There’s a reason an entire crowd can become transfixed with a particular stage at a festival or concert, completely mesmerized by titillating sensory delights, pulsating sounds and the overall extreme production and detail such events need to come to fruition. We revel in the musical goodness that our favorite performers release from the stage, but the unsung heroes at the end of any good party are the visual artists. If you believe that your sense of sound is the prime tool in experiencing a soul-satisfying night of musical bliss, I’m here to inform you that you’ve been missing a very key component.
Visual delicacies, including everything from silk screen backdrops, digital graphics, 3d projection mapping and more, aid in enhancing the effects of music entirely. When we have both of these aspects working together, we can be sure to have a mind-blowing experience to remember for the rest of our lives.
NADASOUND is a 3d projection mapping artist who is consistently breaking ground through each of his advancements. His latest feat, titled NADASTAGE, is a full scale illusory audio/visual 3D mapping journey that has even shocked the likes of Zebbler (Shpongletron 3.0) and Amon Tobin. We had the ultimate and unique pleasure of sitting down with NADASOUND to ask about his creative process, and how he found his way into the world of digital aesthethics.
What first got you into 3D mapping?
It was really just a desire of mine to incorporate a visual experience with my music. As a visual artist for most of my life and having only been composing music for the past 2 1/2 years, I felt compelled to work on a project that would bring the music together with visual arts in a seamless fashion. It also kind of fell in line with advice from iLL.Gates and seminars from Seth Godin to be a Purple Cow. Ya know, you’re driving down the road and seeing cow after cow after cow, and then all of a sudden you see this purple cow and you’re like “HOLY SHIT”. It’s a purple cow. So I guess in that aspect you can say that this is my attempt to stand out and do something different and weird.
Who or what is your inspiration?
Too many inspirations to list, but on this project the early years of Pink Floyd definitely stand out, as they were one of the first groups to actually incorporate live visuals with their music. Seeing Roger Waters perform the 3D mapped “The Wall” was life changing. Then of course there is Amon Tobin’s ISAM, and Zebbler is always on top of some next level design.
What programs do you use to do the 3D mapping?
I use Cinema 4D for the 3d modeling and animation, and usually I’ll touch things up in Adobe After Effects. For playing live, I use Ableton to trigger all my songs which are then linked to specific animations for each piece of music in Resolume Arena.
How long did it take you to put this project (NADASTAGE) together?
It has taken quite awhile. I’m sure it would’ve went quicker if I had a team but I’ve had to work on every aspect of the project by myself. The concept, modeling, visual content, music production, and fabrication (with the help of a couple friends) is all original and done by yours truly.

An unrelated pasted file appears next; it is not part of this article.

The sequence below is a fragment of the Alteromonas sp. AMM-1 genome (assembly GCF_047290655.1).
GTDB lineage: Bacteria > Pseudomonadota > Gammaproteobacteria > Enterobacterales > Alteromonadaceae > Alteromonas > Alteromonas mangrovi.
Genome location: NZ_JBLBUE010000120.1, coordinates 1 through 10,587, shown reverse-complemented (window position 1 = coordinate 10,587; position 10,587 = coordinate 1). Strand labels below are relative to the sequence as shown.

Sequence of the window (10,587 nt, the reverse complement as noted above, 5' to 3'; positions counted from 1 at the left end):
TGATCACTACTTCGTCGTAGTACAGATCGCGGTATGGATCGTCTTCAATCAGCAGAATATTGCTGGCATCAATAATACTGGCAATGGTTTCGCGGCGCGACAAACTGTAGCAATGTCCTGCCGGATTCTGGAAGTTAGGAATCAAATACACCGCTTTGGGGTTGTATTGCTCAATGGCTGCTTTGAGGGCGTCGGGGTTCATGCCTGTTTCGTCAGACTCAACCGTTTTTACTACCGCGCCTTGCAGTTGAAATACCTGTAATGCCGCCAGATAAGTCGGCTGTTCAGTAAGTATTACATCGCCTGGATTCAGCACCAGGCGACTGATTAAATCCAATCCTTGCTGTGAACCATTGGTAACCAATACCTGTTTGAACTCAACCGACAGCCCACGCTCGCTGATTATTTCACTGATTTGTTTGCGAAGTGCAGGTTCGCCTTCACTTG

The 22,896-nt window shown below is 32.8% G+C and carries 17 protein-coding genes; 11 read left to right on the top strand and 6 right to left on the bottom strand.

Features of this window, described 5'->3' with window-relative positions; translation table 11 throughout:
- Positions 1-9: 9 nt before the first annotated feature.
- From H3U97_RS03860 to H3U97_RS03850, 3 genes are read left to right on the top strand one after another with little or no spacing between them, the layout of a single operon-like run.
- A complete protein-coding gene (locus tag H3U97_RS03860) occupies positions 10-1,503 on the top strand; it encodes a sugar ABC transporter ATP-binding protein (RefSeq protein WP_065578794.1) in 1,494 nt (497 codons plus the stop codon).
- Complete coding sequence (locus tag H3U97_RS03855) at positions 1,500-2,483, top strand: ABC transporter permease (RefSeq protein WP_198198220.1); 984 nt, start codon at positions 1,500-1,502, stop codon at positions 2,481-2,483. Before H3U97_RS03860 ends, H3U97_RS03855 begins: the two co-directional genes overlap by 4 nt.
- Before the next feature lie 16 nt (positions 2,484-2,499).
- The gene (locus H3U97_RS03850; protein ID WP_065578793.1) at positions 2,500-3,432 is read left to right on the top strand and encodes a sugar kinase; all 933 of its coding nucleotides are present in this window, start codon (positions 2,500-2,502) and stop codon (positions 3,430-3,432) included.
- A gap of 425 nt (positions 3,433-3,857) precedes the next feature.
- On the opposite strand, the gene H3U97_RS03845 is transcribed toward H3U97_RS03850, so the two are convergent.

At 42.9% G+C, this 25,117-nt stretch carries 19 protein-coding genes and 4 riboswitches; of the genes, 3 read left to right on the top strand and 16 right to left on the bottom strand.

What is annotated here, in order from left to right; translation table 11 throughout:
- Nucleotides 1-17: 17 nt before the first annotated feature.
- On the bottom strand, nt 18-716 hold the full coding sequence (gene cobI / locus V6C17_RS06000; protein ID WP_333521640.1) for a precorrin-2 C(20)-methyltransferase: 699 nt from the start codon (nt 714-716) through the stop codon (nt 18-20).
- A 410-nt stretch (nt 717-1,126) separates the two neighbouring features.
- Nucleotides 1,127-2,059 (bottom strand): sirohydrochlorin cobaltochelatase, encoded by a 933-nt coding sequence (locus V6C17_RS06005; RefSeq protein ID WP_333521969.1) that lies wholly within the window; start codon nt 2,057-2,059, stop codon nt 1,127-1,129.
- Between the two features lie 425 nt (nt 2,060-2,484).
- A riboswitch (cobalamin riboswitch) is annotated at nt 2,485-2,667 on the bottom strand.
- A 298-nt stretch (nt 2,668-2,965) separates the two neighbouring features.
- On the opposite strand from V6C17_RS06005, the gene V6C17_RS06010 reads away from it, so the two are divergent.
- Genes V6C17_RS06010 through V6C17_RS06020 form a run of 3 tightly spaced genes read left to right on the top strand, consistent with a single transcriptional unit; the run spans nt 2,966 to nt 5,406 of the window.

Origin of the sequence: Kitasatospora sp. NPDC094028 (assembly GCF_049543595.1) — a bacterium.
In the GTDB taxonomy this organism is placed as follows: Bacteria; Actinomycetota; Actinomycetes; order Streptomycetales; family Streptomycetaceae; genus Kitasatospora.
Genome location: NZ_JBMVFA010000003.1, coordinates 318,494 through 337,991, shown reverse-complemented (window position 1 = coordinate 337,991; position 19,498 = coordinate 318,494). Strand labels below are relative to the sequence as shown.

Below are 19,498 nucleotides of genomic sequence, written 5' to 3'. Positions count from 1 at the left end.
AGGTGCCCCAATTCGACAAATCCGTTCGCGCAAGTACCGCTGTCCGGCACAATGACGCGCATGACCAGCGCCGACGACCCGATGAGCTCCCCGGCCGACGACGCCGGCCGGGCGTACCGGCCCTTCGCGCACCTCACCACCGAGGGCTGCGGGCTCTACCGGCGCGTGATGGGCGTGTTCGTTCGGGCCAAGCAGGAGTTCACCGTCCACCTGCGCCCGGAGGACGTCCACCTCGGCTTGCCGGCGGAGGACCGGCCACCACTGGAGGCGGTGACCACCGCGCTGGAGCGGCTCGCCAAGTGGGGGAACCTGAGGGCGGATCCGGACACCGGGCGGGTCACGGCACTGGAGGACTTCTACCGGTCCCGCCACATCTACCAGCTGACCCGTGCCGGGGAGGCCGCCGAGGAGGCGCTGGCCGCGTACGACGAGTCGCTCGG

Anyway, I started reading as much as I could about everything related to this project around September/October 2013. I broke ground on the project in November 2013 by just initially starting on the 3D model and visual content. So it’s been about an 11 month project.
How did it feel to have your work recognized by some of your biggest inspirations?
It was pretty surreal. Dylan (iLL.Gates) was stoked on the project and asked me to send over the remixes of his tunes that I’ve incorporated into the live show. He then gave me some advice on how to reach a larger audience, which was pretty rad. Zebbler was really cool and seemed bewildered to not have ever heard of me before. We briefly discussed technical aspects and he ended up concluding the conversation with a simple, “You Win.” I’m not quite sure who responded to me from V Squared (the team that built Amon Tobin’s ISAM), but it was a quick and simple thumbs up. I didn’t even think anybody would respond, but having all of them give some really positive feedback definitely gave me some confidence that this project is on the right track. I was probably glowing like a pregnant woman that day.
A tour will be in the works very soon. Right now it’s difficult for promotors to book you when you have just over 200 Facebook likes, but such is the music industry these days. Currently I manage a farm in rural Colorado where nobody takes any particular interest in bass music, except for my cows. Thankfully though, I’ll be moving to Denver in a couple months which will hopefully given me a chance to connect on a human level with more people that share similar interests. I’m just feeling extremely blessed and grateful to be doing something that I love and being able to give something back, so if it means I have to drive my truck and trailer around the U.S and setup NADASTAGE in random locations just to share it with everyone then that’s what’s gonna happen. Ultimately, I would love nothing more than to tour around for a couple years with this installation, and then come home and throw an event and burn it. Then design and build a different one and do it again.